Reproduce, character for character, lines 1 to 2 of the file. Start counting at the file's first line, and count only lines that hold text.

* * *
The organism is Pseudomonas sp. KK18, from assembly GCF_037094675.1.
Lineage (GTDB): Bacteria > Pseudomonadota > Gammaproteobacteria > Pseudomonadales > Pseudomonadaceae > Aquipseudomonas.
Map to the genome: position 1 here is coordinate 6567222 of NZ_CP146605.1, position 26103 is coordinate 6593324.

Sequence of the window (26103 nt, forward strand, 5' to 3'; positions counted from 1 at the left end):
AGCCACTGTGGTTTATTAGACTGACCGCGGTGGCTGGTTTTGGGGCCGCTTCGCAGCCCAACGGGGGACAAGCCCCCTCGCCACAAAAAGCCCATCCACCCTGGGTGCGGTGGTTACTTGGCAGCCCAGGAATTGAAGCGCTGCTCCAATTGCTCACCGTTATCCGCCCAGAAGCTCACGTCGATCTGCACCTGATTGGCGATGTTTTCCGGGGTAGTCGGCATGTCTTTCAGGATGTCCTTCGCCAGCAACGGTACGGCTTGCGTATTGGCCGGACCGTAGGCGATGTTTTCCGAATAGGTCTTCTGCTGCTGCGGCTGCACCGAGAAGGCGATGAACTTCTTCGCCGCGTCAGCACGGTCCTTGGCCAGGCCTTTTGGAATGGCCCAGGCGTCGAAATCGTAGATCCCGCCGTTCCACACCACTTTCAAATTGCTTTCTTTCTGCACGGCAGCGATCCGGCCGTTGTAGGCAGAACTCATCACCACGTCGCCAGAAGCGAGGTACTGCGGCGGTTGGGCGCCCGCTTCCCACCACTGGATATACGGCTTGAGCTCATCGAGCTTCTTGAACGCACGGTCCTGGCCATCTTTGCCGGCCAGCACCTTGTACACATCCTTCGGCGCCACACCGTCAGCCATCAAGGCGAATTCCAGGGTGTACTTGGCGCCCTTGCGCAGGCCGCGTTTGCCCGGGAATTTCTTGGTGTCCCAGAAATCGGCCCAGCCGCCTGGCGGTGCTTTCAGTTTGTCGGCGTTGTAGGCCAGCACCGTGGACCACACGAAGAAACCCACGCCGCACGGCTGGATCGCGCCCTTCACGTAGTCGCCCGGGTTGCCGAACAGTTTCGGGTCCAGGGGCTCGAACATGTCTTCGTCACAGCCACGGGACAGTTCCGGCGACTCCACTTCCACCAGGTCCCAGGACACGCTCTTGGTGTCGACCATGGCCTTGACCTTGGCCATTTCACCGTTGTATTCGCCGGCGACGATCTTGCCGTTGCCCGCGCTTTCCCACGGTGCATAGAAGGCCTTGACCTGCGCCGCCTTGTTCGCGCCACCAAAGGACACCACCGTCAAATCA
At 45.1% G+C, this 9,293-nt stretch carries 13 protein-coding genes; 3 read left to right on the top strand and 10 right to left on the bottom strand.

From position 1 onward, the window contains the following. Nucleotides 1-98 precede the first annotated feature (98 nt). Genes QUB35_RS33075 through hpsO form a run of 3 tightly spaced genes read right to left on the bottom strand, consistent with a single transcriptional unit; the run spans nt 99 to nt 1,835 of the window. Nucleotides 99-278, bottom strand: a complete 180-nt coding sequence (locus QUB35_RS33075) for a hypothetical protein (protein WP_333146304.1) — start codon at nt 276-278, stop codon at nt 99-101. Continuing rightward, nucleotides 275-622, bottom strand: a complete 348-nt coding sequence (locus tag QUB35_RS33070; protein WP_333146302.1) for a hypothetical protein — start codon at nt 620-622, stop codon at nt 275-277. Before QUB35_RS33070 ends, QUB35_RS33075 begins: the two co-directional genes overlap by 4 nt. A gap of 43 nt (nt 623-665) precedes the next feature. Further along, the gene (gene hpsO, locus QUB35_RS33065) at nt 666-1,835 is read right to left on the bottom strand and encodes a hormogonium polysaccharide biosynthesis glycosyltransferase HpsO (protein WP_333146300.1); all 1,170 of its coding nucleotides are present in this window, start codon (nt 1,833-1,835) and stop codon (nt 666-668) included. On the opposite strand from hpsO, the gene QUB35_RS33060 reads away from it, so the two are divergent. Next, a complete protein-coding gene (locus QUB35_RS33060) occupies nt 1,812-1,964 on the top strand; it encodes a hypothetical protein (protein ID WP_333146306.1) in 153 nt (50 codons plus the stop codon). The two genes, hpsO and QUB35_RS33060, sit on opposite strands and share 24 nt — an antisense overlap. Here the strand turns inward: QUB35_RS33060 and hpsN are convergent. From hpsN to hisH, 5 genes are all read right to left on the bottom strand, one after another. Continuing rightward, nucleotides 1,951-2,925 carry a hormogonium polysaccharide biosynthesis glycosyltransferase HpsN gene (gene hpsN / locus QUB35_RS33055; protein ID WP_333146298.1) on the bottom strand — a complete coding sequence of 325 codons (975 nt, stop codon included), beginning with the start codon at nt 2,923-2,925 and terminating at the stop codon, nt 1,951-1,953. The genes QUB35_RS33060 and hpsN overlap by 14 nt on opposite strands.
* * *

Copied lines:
The organism is Pseudomonas sp. KK18, from assembly GCF_037094675.1.
Lineage (GTDB): Bacteria > Pseudomonadota > Gammaproteobacteria > Pseudomonadales > Pseudomonadaceae > Aquipseudomonas.